Real Time Communications Featured Article

Moving Real Time Communications to More Immersive Experiences

November 03, 2015

Real time communications (RTC) and WebRTC are delivering the basics for better online experiences, adding voice and video to the stock web experience with just a few simple lines of code.  This is only a (good) start, since businesses want measurable outcomes, users want ease of use and everyone wants tighter integration of all the pieces, rather than having to pull one function at a time from separate services or apps.  A true Communications Platform as a Service (CPaaS) is the next step in offering what everyone wants.

Nearly anyone can offer voice and video through WebRTC. It's easy to see from the number of apps and API-based RTC services available today.  A communications platform service goes above and beyond, providing messaging, presence, screen sharing, videoconferencing, and more.  WebRTC can provide the basics, but you need a CPaaS to provide all of the pieces as well as an integrated framework to provide structure for developers so they can rapidly build customized applications.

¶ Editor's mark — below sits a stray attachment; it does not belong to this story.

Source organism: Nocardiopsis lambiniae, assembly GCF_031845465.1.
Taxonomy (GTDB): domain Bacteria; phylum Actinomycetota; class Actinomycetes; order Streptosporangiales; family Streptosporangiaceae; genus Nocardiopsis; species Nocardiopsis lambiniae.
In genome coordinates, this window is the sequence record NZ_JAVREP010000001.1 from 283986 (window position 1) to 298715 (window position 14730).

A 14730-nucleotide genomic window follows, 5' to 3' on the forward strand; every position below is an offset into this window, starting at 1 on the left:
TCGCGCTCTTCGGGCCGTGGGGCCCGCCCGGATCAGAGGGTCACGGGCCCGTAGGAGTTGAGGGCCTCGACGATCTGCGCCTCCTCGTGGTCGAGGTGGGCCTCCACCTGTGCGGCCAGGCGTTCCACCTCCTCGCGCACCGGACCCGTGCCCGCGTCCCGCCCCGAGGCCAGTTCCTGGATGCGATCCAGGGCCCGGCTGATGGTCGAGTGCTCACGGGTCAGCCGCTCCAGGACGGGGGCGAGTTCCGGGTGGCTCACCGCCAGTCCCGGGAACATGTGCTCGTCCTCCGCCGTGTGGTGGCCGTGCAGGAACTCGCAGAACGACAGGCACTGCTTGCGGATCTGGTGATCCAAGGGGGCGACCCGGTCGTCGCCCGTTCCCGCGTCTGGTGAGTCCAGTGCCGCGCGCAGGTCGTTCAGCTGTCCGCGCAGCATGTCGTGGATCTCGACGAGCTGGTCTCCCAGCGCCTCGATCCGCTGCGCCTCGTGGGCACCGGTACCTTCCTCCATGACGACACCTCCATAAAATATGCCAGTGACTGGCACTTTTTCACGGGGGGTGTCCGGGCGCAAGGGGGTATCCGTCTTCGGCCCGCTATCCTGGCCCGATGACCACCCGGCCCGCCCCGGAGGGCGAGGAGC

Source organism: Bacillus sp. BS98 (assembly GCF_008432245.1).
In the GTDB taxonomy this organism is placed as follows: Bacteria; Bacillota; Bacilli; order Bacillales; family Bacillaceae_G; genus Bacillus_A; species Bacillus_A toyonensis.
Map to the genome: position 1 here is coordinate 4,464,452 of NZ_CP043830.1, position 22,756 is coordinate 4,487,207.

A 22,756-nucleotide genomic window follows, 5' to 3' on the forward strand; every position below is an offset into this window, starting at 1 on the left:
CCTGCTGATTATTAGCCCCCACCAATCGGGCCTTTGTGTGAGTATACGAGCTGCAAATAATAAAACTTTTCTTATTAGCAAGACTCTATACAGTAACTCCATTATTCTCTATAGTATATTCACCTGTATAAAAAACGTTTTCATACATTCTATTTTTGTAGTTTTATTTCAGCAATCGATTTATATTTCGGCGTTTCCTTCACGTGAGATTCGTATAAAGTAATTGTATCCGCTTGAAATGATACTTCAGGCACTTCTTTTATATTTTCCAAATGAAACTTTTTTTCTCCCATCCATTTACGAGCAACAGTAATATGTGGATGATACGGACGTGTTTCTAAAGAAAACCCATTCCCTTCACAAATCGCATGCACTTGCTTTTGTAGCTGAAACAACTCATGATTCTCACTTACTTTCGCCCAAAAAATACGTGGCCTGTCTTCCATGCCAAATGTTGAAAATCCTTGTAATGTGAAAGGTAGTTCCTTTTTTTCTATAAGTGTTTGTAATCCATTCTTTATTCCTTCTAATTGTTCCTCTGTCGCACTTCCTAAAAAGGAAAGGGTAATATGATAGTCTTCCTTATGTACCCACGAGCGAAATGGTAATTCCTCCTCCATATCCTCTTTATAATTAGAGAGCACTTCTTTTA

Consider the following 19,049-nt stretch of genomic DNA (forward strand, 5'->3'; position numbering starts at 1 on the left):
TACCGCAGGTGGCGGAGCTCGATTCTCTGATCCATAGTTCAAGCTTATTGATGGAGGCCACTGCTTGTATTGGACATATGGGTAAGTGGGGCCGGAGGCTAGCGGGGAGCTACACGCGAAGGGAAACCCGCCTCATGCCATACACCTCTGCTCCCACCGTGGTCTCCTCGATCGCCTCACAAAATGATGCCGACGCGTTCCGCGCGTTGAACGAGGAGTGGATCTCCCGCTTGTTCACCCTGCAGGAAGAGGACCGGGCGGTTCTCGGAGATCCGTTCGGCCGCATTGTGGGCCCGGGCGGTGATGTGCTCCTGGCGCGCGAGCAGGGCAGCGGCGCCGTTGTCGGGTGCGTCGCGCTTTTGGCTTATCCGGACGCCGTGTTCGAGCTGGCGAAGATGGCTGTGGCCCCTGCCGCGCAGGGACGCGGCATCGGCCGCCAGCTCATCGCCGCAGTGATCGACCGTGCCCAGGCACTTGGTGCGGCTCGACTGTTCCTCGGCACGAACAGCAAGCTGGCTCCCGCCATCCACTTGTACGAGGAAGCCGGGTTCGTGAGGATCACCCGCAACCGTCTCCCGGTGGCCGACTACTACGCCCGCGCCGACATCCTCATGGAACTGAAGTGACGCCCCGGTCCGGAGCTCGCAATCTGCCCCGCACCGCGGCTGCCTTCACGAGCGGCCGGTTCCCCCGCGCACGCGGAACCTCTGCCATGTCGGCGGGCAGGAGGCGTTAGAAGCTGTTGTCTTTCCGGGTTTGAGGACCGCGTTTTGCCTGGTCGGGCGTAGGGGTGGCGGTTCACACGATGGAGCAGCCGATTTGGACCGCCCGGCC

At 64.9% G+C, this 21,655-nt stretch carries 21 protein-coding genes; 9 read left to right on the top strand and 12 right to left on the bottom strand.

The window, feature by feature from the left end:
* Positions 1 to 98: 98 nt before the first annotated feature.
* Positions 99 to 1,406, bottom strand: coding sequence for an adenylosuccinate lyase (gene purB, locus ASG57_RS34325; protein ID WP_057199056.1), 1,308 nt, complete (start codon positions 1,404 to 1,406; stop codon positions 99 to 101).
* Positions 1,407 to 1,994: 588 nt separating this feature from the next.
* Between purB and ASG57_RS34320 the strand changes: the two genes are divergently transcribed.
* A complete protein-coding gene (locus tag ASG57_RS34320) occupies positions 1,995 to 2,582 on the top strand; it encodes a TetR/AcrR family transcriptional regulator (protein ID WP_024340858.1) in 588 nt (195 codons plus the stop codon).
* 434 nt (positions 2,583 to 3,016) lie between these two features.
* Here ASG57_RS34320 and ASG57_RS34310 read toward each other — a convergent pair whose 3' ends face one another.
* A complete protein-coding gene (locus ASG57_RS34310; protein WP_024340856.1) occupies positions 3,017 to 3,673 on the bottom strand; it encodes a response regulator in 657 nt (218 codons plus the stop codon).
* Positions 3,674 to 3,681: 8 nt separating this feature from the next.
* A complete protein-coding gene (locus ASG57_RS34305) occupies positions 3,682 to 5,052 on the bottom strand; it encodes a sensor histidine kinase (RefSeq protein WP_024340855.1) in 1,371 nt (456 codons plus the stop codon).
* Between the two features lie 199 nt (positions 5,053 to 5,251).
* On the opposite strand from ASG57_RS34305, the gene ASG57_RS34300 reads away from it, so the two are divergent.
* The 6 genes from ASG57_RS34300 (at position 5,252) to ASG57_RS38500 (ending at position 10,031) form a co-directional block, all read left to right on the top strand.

Consider the current rage in team-based collaboration tools, ranging from Slack to Dropbox's introduction of Paper, a collaboration tool.   The "collaborteam" apps start with unified communication (UC) features of chat, presence, voice, video and document sharing in a threaded, topics-based fashion, with everything archived.   Team members start work on sharable documents, use chat and voice to comment.  When group discussion and/or consensus is needed, a team meeting can be held online to review projects and discuss what needs to be done, with screen sharing and videoconferencing providing real-time sharing and interaction to speed up the process.

Call centers represent an "all of the above" approach for both customers and agents.   Customers want the ability to choose the medium they are most comfortable with to start a conversation, be it text or voice.   They also want the ability to do more than simply describe a problem, but to use images -- both still and video -- to actually show a problem, enabling the call center agent to see what is happening and be able to resolve the problem much more quickly.  Screen sharing, as demonstrated by Amazon's help service, is also a necessary feature for tech call centers to help walk customers through features and debug problems.

If you are interested in learning more about going above and beyond simple voice and video additions to web services , GENBAND's Vice President of Cloud Service Solutions and Ecosystem Dr. Natasha Tamaskar will be discussing how WebRTC and real time communications can deliver a more immersive experience at Cloud Expo's  WebRTC Summit track this week in Santa Clara, CA.

Edited by Stefania Viscusi

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